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The Vault at PfaffsAn Archive of Art and Literature by the Bohemians of Antebellum New York
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I feel more like growing older than ever yet.    I want
a home and Hannah.  God give them to me!
  Another item.  Castle s wife lives with another man, and
old Mr Bezly has given up farming.
  23.  Sunday.  To Brooklyn with Haney, the day s pro-
mise exceeding performance in weather.   All the folk as usual.
A call at Thomson s before dinner   and out but Mrs T. the
elder wh came over to Oxford St in the afternoon.   Fanny
and family project letting the house and returning to New
York.  Reason   want more  society.   (Grace is 17 and ought
to have a fair chance at matrimony.   It s a fair reason, too.
Many a pretty and amiable girl inEngland never gets a
husband in consequence of the hum-drum, pokey way her family
vegetates in.  Tis so in ours.)      Fanny spake of  Hattie,  Miss
Jacob s mother.  The story is a tragic and touching one, illus-
trative of the far-reaching wrongs inflicted by  the sum of
all villanies,  Slavery.    The woman was a slave, young
and good-looking.  Her owner pursued her lustfully, she detesting
the man, and this, in conjunction with his wife s jealousy, made
the slave-girl s life a hell.     She was flogged and ill-used.
A relative, some old woman, her mother or aunt kept her
concealed in a hiding-place prepared for her, a sort of hatch
in a loft, and here, with her spine bent into a hoop she lived
six or seven years, finally escaping to the North.  The Willis
family   N. P s first English wife received her, her price
and that of her children was paid.      These were born to her
by a white man, now a member of Congress.   She liked
him and gave herself up to the lover of her choice rather
than her brutal owner.      The incipient M.C. like a true
Title:Thomas Butler Gunn Diaries, Volume Nine: page one hundred and fifty-five
Description:Regarding Fanny Fern's tales of Harriet Jacobs.
Subject:African Americans; Bennett, Hannah; Bezley, William; Castle; Castle, Hannah; Eldredge, Grace (Thomson); Fern, Fanny; Gunn, Thomas Butler; Haney, Jesse; Jacobs, Harriet; Jacobs, Louisa; Slaveholders; Slavery; Slaves; Thomson, Mortimer (Doesticks); Thomson, Sophy; Willis, Nathaniel Parker; Women
Coverage (City/State):Brooklyn, [New York]; New York, [New York]
Coverage (Street):Oxford Street
Scan Date:2011-02-02


Title:Thomas Butler Gunn Diaries, Volume Nine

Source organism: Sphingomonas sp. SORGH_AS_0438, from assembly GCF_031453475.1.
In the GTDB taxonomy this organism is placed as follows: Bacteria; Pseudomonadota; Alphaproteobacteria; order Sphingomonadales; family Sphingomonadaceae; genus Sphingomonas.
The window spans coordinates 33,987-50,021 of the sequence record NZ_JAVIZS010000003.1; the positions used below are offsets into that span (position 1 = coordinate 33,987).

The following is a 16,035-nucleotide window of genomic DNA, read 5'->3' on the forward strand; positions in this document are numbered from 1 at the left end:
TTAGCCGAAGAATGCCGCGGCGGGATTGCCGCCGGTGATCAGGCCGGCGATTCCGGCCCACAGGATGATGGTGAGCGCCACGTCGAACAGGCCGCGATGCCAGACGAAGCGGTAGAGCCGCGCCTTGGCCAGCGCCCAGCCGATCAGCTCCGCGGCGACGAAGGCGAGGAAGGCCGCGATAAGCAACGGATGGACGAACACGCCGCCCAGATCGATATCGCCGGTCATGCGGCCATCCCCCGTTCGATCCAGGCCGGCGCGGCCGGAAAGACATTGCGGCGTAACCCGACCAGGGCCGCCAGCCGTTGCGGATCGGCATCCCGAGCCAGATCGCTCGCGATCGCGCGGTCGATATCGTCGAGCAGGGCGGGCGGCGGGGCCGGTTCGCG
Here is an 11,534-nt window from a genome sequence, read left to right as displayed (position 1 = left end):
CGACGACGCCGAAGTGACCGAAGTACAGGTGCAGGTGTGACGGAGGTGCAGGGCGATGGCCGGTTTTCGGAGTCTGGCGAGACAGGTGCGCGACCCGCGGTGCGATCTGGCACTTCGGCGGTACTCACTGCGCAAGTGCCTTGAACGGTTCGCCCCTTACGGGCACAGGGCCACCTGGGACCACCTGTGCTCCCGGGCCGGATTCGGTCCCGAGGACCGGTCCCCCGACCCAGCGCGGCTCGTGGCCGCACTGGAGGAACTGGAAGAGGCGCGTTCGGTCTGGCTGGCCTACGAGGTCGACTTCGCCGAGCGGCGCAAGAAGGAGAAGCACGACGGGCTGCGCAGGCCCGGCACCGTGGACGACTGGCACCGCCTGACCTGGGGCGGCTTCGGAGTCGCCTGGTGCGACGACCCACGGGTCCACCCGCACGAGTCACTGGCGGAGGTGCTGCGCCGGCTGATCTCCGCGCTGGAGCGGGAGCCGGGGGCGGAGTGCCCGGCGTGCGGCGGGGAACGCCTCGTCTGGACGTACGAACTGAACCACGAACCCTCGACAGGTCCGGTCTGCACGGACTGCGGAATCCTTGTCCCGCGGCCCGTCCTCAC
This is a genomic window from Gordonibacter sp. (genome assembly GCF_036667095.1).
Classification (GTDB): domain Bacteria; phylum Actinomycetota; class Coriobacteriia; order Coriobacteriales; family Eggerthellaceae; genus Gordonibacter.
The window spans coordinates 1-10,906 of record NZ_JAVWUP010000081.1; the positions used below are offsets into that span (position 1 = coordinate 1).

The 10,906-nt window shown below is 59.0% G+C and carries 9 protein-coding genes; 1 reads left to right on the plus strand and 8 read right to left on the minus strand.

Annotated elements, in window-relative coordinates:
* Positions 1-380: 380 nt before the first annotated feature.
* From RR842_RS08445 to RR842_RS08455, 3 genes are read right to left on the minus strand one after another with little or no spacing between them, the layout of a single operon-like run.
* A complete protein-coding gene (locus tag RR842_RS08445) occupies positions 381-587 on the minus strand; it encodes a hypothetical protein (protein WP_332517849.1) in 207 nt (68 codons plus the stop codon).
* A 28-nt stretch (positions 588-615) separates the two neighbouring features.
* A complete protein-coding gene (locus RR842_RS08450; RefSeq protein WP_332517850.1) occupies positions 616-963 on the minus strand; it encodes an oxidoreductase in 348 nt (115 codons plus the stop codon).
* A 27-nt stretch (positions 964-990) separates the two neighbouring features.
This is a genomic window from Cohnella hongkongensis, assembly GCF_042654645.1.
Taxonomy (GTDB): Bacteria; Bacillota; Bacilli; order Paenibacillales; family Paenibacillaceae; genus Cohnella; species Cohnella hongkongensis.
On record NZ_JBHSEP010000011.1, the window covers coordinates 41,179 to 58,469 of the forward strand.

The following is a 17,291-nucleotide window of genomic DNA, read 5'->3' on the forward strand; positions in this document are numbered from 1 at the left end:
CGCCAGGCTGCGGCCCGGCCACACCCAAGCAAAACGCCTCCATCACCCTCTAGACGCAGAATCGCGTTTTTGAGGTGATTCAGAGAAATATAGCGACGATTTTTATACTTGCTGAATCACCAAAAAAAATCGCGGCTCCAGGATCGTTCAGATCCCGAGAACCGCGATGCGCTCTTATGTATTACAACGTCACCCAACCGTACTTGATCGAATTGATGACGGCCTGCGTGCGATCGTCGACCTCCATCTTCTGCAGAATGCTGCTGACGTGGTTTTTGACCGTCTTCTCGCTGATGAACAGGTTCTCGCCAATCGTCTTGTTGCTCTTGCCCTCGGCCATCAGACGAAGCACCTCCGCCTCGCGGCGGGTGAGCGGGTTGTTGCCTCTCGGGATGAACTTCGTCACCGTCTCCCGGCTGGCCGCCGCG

Description:Includes descriptions of boardinghouse living, a picnic at Hoboken with other New York artists and journalists, his drawing and writing work in New York, attending a lecture by Lola Montez, visits to James Parton and Fanny Fern and the Edwards family, a controversy over Fitz James O'Brien's story ''The Diamond Lens,'' artist Sol Eytinge's relationship with writer Allie Vernon, the suicide of writer Henry William Herbert, antics of the New York Bohemians, the interest of people living in his boarding house in spiritualism, a visit to his friend George Bolton's farm in Canada, a visit to Niagara Falls, and a scandal involving Harbormaster Willis Patten, who lives in his boarding house.
Subject:Boardinghouses; Bohemians; Farms; Gunn, Thomas Butler; Publishers and publishing; Suicide; Travel; Women
Coverage (City/State):New York, New York; Rochester, New York; Elmira, New York; Paris, Ontario, Canada
Note:Thomas Butler Gunn was born February 15, 1826, in Banbury, England, and came to New York in 1849. During the Civil War he worked as a correspondent for the New York Tribune and the New York Evening Post. He returned to England in 1863, and died in Birmingham in April 1903. The collection includes twenty-one volumes of his diaries, including newspaper clippings, letters, photographs, sketches, and various other items inserted by Gunn. Diary entries date from July 7, 1849, to April 7, 1863, and include his experiences with the New York publishing and literary world, his descriptions of boarding houses, his travels throughout the United States, and his experiences traveling with the Federal army as a Civil War correspondent.
Publisher:Missouri History Museum
Rights:Copyright 2011 Missouri History Museum.
Source:Page images, transcriptions, and metadata of the Thomas Butler Gunn diaries have been provided by the Missouri History Museum.